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SERMON VIII.

THE HOLY SPIRIT, CONVINCING THE WORLD OF SIN, RIGHTEOUSNESS, AND JUDGMENT.

JOHN XVI. 8.

And when he is come, he will reprove the world of fin, and of righteousness, and of judgment.

THE

HESE words contain part of a gracious promife, which the bleffed Jefus was pleased to make to his weeping and forrowful difciples. The time was now drawing near, in which the Son of Inan was first to be lifted upon the crofs, and afterwards to heaven. Kind, wondrous kind! had this merciful High-prieft been to his difciples, during the time of his tabernacling amongst them. He had compaflion on their infirmities, anfwered for them when affaulted by their enemies, and fet them right when out of the way either in principle er practice. He neither called nor ufed them as fervants, but as friends; and he revealed his fecrets to them from time to time. He opened their understandings, that

they might underftand the fcriptures; explained to them the hidden myfteries of the kingdom of God, when he spoke to others in parables: Nay, he became the fervant of them all, and even condefcended to wafh their feet. The thoughts of parting with fo dear and loving a mafter as this, especially for a long feafon, muft needs affect them much. When on a certain occafion he intended to be absent from them only for a night; we are told he was obliged to conftrain them to leave him; no wonder then, that when he now informed them he must entirely go away, and that the Pharifees in his abfence would put them out of their fynagogues, and excommunicate them; yea, that the time fhould come, that whofoever killed them, would think they did God fervice (a prophesy, one would imagine, in an efpecial manner defigned for the fuffering minifters of this generation); no wonder, I fay, confidering all this that we are told, ver. 4. Sorrow had filled their hearts: "Because "I have faid these things unto you, forrow hath fiiled "s your hearts. The expreffion is very emphatical; their hearts were fo full of concern, that they were ready to burst. In order, therefore, to reconcile them to this mournful difpenfation, or dear and compaffionate Redeemer fhews them the neceflity he lay under to leave them; "Nevertheless I tell you "the truth; it is expedient for you that I go away:" As though he had faid, Think not my dear difciples, that I leave you out of anger: No, it is for your takes, for your profit that I go away: For if I go not away, af I die not upon the crofs for your fins, and rife again for your juftification, and afcend into heaven to make interceffice, lead my merits before my Father's throne, the Comforter, the Holy Ghoft, will not, coat come unto you; but if I depart, I will fend him no you And, that they might know what he was to do," When he is come, he will re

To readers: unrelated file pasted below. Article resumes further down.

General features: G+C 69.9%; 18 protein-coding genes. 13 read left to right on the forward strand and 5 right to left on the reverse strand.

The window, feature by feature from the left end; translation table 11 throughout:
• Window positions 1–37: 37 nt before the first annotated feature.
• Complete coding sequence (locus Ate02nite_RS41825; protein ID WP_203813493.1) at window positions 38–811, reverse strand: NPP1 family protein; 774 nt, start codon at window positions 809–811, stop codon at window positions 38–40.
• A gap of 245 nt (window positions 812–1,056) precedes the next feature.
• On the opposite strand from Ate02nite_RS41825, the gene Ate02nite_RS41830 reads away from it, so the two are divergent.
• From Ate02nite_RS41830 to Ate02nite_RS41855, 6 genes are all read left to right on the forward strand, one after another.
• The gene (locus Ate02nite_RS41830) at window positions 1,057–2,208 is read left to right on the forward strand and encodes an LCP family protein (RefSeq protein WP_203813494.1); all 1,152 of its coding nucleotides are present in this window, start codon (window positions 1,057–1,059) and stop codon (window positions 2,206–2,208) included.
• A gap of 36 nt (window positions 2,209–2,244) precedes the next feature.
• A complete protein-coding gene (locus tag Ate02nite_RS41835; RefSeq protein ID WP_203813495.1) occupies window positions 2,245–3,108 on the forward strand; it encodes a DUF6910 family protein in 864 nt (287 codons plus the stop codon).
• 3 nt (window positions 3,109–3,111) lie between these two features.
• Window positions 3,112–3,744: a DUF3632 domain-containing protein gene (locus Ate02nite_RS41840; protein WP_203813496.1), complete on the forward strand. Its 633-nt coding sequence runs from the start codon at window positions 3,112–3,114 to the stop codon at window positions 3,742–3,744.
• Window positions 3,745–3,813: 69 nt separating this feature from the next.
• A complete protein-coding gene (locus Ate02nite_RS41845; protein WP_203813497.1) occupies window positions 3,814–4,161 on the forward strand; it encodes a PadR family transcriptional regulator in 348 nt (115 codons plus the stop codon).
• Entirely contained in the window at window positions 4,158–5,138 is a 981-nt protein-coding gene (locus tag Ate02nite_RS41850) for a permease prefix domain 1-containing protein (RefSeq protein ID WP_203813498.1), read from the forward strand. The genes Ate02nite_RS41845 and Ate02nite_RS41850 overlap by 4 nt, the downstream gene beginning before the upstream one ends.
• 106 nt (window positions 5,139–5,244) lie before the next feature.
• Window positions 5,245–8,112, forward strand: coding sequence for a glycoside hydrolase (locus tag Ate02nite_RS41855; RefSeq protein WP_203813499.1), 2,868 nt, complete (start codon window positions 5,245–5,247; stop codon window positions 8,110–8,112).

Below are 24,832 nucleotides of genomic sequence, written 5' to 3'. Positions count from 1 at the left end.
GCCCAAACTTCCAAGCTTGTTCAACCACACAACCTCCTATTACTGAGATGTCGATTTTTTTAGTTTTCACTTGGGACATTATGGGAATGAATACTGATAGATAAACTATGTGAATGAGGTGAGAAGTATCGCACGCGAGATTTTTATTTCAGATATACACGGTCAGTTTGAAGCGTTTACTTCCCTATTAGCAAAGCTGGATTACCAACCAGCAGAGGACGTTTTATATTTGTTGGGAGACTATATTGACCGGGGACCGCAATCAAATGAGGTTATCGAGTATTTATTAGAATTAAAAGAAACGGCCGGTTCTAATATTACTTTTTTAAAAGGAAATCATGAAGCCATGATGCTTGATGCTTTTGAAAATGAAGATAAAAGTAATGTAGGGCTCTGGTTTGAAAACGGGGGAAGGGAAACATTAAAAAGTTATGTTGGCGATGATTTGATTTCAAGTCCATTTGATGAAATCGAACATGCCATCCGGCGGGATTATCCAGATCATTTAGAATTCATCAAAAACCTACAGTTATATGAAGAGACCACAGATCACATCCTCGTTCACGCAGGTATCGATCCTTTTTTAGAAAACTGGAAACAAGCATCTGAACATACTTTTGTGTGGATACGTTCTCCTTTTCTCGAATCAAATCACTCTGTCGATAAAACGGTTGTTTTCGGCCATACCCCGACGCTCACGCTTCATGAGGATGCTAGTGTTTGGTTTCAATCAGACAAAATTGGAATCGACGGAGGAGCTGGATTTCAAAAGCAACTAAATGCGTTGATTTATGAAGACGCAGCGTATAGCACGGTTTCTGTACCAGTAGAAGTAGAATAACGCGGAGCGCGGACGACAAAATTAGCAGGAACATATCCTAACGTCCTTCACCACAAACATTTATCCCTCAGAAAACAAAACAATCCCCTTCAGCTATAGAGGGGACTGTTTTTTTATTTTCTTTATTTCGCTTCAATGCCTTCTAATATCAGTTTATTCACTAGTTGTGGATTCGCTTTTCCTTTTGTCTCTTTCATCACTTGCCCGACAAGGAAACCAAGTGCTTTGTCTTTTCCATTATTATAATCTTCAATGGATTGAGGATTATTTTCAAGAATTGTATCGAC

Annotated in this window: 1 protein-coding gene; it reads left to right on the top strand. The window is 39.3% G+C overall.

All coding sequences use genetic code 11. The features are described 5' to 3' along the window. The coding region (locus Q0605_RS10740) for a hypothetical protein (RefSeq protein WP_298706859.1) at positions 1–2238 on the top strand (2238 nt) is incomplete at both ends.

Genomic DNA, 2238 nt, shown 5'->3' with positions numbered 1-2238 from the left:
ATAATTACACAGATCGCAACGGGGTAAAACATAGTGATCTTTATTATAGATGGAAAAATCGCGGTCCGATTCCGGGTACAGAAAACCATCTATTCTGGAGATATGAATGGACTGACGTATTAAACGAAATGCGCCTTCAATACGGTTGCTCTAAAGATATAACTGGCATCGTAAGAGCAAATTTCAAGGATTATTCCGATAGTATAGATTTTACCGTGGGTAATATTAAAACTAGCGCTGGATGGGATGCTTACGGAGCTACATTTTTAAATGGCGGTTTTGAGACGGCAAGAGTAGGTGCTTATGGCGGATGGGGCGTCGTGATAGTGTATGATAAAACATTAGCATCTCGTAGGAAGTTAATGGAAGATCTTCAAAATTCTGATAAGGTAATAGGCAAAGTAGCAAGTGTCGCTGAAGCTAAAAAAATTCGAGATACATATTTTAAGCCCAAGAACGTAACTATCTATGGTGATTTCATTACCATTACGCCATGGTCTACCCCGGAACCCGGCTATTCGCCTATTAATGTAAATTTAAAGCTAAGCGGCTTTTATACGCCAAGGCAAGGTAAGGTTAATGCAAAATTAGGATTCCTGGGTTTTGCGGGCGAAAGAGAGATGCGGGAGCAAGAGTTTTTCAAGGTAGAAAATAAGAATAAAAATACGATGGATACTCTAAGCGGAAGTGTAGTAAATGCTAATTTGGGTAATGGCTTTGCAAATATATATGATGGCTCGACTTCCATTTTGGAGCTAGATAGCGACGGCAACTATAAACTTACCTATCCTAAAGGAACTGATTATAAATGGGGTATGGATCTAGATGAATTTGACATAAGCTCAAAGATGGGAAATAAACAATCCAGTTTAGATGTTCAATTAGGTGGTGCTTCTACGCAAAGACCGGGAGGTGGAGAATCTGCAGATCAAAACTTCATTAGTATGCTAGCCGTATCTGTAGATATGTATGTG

"f prove the world of fin, and of righteoufnefs, and of "judgment."

The perfon referred to in the words of the text, is plainly the Comforter, the Holy Ghoft; and the promise was first made to our Lord's apoftles. But though it was primarily made to them, and was lite rally and remarkably fulfilled at the day of Pentecoft when the Holy Ghoft came down as a mighty rushing wind, and alfo when three thousand were pricked to the heart by Peter's preaching; yet, as the apoftles were the representatives of the whole body of believ ers, we must infer, that this promise must be looked upon as fpoken to us, and to our children, and to as many as the Lord our God fhall call.

My defign from these words, is to fhew the manner in which the Holy Ghoft generally works upon the hearts of thofe, who, through grace, are made veffels of mercy, and tranflated from the kingdom of darkness, into the kingdom of God's dear Son.

I fay, generally: for as God is a fovereign agent, his facred Spirit bloweth not only on whom, but when and how it lifteth. Therefore, far be it from me to confine the Almighty to one way of acting; or fay, that all undergo an equal degree of conviction; no, there is a holy variety in God's methods of calling home his elect. But this we may affirm affuredly, that, wherever there is a work of true conviction and converfion wrought upon a finner's heart, the Holy Gheft, whether by a greater or lefs degree of inward foul-trouble, does that which our Lord Jefus told the difciples, in the words of the text, that he should do when he came.